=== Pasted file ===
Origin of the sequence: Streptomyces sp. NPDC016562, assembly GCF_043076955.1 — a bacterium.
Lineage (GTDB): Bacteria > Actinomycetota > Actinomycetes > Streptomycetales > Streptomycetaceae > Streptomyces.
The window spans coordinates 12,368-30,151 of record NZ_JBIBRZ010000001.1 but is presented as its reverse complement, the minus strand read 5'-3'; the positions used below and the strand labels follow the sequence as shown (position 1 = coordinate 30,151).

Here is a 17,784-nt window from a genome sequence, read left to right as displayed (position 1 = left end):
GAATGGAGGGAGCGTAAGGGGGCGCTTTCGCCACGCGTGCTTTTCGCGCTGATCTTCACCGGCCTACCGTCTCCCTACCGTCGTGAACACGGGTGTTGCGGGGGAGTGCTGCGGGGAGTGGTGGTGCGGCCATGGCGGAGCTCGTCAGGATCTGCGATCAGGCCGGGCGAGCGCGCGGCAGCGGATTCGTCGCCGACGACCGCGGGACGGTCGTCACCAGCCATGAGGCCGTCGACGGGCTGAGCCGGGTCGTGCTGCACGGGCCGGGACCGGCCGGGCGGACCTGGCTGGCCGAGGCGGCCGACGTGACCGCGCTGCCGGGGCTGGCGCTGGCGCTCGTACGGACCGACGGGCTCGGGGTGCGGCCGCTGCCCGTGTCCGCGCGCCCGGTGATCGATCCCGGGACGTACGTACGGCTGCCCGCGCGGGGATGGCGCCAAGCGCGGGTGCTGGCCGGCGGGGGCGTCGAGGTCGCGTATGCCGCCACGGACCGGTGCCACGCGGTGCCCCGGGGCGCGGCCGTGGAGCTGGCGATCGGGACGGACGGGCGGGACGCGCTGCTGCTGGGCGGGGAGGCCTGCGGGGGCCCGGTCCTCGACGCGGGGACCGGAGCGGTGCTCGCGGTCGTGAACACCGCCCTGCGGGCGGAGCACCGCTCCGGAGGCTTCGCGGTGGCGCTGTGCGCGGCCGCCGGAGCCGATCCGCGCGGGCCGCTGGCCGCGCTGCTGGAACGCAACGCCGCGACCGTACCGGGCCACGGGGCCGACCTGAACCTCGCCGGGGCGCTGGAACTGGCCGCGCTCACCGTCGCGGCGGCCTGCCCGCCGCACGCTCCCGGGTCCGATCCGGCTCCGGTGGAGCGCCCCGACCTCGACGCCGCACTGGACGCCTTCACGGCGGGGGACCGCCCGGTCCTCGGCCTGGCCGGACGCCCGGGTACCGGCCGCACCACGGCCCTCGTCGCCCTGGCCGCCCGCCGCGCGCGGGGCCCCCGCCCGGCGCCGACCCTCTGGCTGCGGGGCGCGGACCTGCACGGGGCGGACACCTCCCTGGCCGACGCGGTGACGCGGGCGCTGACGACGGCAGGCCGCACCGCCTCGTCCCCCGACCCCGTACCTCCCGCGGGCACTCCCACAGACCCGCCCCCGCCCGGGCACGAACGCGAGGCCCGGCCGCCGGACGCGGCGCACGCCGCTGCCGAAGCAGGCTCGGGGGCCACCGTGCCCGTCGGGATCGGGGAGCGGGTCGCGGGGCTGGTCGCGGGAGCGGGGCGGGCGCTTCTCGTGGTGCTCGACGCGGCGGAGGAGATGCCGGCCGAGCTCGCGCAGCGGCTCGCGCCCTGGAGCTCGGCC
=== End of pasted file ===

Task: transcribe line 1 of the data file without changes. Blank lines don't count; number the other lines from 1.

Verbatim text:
Origin of the sequence: Streptomyces sp. NPDC016562, assembly GCF_043076955.1 — a bacterium.